Prior to the railway age, the area was rural and specialised in the growing of lavender used in the production of perfume; the hill to the east of the station is called Lavender Hill. The coach road from London to Guildford passed slightly to the south of the location of the station passing a public house called The Foulcan at a crossroads in the valley between St. John's and Lavender Hill.
The 19th century saw the rapid development of a railway system in the UK. The first railway to be driven through the area was the London and Southampton Railway , opened in 1838. That railway terminated at Nine Elms , near Vauxhall, about 2 km (1 mile) to the north west of the Clapham Junction site, and made no provision for a station at the site of the (by now renamed) Falcon pub.
A second railway line running from Nine Elms to Richmond opened in 1846, a third serving Vauxhall in 1848, and a fourth in 1860. Railways running through the Area now served the centre of London, at Victoria Station (London) and Waterloo station; the affluent west of London - places like West Brompton and Earls Court; Watford Junction and connections north; Croydon, Crystal Palace and other parts of South London; Guildford, Richmond, and places west; Southampton and places south-west; and Brighton and places south. This being the case, the London and South Western Railway determined to build an interchange station, choosing the Falcon crossroads and the point at which the Richmond & west line separated from the main Brighton and south line.
The station was opened in 1863 as a joint venture of the London & South Western Railway, whose trains served the northern platforms, and the London, Brighton and South Coast Railway whose trains served the southern platforms. Additional station buildings were erected in 1874 and 1876.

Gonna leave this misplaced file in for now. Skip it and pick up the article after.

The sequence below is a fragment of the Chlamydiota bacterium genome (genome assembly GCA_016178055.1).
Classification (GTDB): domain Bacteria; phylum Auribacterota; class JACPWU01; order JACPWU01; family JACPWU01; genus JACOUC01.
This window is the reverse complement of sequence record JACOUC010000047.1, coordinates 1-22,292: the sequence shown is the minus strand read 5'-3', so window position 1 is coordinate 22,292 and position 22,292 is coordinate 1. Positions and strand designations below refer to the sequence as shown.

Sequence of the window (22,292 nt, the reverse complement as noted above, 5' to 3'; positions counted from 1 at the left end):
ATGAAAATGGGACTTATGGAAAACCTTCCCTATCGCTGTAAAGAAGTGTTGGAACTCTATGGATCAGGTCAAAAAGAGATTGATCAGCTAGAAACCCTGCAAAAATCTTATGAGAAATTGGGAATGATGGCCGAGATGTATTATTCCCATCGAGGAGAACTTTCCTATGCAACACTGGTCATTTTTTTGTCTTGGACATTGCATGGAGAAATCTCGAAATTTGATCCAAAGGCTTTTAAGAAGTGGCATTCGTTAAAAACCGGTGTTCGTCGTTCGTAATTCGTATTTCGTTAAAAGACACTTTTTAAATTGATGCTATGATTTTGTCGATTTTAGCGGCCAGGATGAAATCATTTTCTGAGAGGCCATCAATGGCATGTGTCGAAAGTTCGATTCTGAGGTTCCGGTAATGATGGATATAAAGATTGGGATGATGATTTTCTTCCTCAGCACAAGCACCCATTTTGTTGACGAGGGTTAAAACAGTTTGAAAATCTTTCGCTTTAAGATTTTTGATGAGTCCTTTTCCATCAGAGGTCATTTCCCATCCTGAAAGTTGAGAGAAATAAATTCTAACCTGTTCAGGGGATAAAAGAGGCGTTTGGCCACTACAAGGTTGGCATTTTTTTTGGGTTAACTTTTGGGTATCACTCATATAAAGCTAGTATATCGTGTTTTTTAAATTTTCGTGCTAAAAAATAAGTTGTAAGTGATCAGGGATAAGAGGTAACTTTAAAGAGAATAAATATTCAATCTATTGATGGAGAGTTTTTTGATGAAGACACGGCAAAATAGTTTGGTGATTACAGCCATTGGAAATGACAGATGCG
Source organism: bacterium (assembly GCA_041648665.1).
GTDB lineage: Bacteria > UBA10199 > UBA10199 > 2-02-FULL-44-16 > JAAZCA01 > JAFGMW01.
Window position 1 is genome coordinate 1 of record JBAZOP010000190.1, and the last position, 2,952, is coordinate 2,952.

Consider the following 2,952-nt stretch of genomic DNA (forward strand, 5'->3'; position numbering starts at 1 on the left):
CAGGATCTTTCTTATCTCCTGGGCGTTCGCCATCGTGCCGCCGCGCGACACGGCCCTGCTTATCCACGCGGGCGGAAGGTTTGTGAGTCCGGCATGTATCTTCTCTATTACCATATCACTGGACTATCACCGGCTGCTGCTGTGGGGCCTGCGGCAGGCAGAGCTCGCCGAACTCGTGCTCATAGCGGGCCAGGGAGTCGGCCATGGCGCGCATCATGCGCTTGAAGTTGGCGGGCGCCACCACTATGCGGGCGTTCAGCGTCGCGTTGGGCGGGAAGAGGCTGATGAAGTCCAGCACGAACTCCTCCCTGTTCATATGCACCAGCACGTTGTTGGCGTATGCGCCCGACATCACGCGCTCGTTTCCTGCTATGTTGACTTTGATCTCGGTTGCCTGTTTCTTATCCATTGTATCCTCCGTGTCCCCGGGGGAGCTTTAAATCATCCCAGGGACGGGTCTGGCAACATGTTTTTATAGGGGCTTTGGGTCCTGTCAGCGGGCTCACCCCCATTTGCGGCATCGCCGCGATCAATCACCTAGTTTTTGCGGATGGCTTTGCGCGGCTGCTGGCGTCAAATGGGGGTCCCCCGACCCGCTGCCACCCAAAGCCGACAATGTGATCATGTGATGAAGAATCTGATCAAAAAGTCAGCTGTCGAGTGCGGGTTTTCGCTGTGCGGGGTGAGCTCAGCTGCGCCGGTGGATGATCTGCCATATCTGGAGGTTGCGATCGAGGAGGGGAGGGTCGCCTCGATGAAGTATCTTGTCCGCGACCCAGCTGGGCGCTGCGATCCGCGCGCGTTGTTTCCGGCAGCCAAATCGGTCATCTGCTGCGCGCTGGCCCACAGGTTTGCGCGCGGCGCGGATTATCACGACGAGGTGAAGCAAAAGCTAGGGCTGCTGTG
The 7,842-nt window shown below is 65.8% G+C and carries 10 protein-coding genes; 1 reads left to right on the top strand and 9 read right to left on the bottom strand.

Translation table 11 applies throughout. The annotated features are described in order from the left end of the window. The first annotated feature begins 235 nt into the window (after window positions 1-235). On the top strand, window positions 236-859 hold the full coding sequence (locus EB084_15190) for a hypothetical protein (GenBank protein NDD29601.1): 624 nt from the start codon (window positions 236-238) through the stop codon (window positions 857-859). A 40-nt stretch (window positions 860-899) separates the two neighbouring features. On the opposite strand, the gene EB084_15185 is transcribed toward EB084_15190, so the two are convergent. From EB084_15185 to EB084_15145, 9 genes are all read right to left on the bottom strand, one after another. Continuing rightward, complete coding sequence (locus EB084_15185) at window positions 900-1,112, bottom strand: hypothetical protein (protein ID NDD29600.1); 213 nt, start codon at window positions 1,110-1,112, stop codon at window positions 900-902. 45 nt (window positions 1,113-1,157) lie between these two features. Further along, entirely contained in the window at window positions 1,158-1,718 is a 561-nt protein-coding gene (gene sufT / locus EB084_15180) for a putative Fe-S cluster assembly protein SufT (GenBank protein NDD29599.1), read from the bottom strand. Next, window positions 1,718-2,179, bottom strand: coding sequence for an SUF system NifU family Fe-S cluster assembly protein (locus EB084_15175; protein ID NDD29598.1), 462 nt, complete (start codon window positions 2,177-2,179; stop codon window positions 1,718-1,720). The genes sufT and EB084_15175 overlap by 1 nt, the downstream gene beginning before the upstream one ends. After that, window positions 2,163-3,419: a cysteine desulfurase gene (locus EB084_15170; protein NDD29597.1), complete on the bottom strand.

At the time of the construction of the station, Battersea was mostly associated with industry and poor working people. Clapham, a mile to the east of the site, was a longer established and entirely more fashionable village and so the railway companies - which sought to attract a middle and upper class clientele - decided to adopt the grander of the two names.
The station precipitated the development of the area around it, with the population rising from 6,000 people in 1840 to 168,000 by 1910. In 1885 the Arding and Hobbs Department Store was built, and after a 1909 fire, rebuilt to include the landmark cupola. A recent refurbishment has rebranded the store with the parent company Allders name, however some of the original Arding and Hobbs signs have been retained. The cupola is now illuminated at night in a rather fetching shade of blue. The management company of Allders has recently gone into liquidation at the start of 2005 and Arding and Hobbs will shortly become part of the Debenhams chain.
The station name, Clapham Junction, is not shared by any junction in the locality of the station. The names of the nearby junctions are:
- Falcon Jn (at the south end of the station where the West London Line (WLL) joins the Brighton Slow Lines)
- Ludgate GW Jn (at the eastern end of the Windsor Line platforms with the WLL and the London, Chatham and Dover Railway)
- Latchmere Jns (where the three curves join the WLL)
- West London Jn (the junction that Eurostar empty stock leave the Windsor Lines at to get onto the WLL)
- Pouparts Jn (where the low level and high level approaches to Victoria split)
Clapham Rail disaster
In more recent times, Clapham Junction - or a point just slightly south-west of the station - was the scene of an horrific railway accident involving two collisions between three commuter trains on the morning of the 12th December 1988. 35 people died and more than a hundred were injured.
- Unofficial Clapham Junction Platform Guide
- Short History of Clapham Junction prepared by Wandsworth Council, and from which much of the information in the history section of this entry is sourced. Caution: PDF
- BBC News report on the 1988 train collisions